Opposite her, David Curry has a fine sing as Don José. He has a natural, unforced, open sound and keeps the voice steady in the upper register. I always like a tenor who can sing high without sounding nasal, and Curry delivers here. There was a real sense of tension and electricity to his confrontations with Carmen and this gave energy to the stage action – two performers absolutely matching each other in their assumption of their respective roles. A terrific combination.

The other two singing roles are Micaela and Escamillo. As Micaela, the girl who tries with her 'remembrances of things past' to turn Don José back from the sordid world into which he is plunging ever deeper, Sinéad Campbell-Wallace sings attractively and with character but without ever making the role remotely believable: flesh and blood she certainly is not. This I feel is a weakness in the part, not in the performer, and I remember the original Micaela, Véronique Dietschy, having exactly the same effect on me. But Campbell-Wallace sings naturally, without forcing the tone, and gives a good account of herself. That brings me to the Escamillo of Nicholas Garrett, who delivers a fabulous account of the role. He is an absolutely natural high baritone, with creamy tone and a real sense of musical line: the voice is secure and carries a natural resonance that is a constant pleasure to hear. The confrontation and fight scene with Don José was a musical highlight, both men conveying the menace of the moment while treating us to some great singing, until Carmen breaks them up. Garrett also looks the part to perfection as he slowly dons his matador's outfit, a rare splash of colour in the predominantly subdued palette of shades that designer Sarah Bacon gives us.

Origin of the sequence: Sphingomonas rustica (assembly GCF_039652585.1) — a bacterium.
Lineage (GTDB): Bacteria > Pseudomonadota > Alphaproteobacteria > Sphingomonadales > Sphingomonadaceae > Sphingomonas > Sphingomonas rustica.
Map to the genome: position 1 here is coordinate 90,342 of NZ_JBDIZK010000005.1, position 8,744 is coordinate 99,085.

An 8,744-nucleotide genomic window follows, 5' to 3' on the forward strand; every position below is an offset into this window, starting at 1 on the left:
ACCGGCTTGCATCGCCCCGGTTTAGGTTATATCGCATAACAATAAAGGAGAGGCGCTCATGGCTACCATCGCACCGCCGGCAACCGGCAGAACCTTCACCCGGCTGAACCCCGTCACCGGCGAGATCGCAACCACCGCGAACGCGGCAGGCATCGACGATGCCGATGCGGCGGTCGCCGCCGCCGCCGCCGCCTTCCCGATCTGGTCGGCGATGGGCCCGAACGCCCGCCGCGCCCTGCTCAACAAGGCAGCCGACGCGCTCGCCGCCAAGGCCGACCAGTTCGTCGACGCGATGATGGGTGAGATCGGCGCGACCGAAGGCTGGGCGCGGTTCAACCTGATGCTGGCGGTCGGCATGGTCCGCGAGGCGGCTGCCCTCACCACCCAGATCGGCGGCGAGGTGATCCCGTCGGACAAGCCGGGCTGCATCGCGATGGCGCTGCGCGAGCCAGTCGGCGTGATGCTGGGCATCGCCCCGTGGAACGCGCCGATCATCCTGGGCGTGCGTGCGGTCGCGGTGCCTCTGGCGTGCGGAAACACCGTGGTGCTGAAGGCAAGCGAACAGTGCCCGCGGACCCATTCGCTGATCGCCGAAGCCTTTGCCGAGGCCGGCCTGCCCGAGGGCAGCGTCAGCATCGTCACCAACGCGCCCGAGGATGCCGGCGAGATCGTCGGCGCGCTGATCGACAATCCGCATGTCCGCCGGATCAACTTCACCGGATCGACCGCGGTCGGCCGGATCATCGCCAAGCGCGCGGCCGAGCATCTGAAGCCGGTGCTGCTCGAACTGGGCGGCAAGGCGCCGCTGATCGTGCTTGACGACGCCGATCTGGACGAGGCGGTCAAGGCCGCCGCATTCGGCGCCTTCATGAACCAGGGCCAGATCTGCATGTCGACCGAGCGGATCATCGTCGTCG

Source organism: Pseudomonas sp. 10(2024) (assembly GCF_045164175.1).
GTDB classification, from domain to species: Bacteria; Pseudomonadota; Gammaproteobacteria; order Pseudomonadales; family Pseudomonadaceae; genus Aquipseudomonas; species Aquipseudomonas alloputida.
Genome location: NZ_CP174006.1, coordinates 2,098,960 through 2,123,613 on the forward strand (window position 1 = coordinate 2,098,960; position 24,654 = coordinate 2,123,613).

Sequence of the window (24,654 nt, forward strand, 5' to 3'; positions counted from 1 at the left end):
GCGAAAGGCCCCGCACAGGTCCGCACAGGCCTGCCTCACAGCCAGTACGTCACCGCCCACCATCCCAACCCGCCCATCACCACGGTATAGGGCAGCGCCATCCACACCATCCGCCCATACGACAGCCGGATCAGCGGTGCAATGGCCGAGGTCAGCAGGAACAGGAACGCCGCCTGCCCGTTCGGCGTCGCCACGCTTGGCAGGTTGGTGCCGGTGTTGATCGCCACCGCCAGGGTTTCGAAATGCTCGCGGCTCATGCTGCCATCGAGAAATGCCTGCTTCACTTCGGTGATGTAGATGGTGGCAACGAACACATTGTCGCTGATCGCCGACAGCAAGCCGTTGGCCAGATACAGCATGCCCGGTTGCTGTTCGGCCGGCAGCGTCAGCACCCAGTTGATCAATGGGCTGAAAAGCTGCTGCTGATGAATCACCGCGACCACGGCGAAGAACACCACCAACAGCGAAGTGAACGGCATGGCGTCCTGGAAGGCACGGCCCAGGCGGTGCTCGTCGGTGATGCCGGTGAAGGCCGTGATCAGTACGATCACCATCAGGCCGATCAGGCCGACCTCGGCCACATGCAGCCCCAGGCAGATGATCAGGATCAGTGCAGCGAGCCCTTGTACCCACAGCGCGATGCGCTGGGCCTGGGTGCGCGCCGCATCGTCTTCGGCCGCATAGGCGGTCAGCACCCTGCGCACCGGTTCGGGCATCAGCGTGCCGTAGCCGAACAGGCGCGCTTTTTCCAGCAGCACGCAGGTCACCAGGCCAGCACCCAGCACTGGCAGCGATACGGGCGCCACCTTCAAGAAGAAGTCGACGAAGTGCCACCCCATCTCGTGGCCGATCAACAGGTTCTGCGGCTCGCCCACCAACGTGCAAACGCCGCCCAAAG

CarmenThere was a younger element to the audience at Snape on Saturday night: they were excited by what they heard and saw, and rightly so. The production generates great pace of its own as the succession of doors in the curving white wall slam shut one by one in the final confrontation between Don José and Carmen, for whom there is no escape. Prior to that we have experienced one of the clever features of this arrangement, as the music alternates between onstage speakers, a tolling piano in the pit, and the 15 strong orchestra (who play excellently throughout for their alert and watchful conductor Gareth Hancock), a device that allows the tension to be ratcheted up inexorably. It all works beautifully, in service of the drama.

The final spoken couplet, heard through a radio loudspeaker and rounding off the tale, was not in the original production and I am not sure that it is absolutely necessary. Peter Brook had his Carmen and Don José merely walk round the arena until they reached a spot where she said 'C'est ici'. Both characters then knelt side by side for a moment, until Don José knifed her and she sprawled into the sand. But given the context of this adaptation of Brook's work, I am certainly not going to quibble about the way this version of Carmen's tragedy is rounded off.

In short, this is a great, concentrated and passionate piece of music theatre, extremely well executed by an ETO at its best and with some knockout performances. See it if you can, in Buxton, Tunbridge Wells or Cambridge before the run ends.

By Mike Reynolds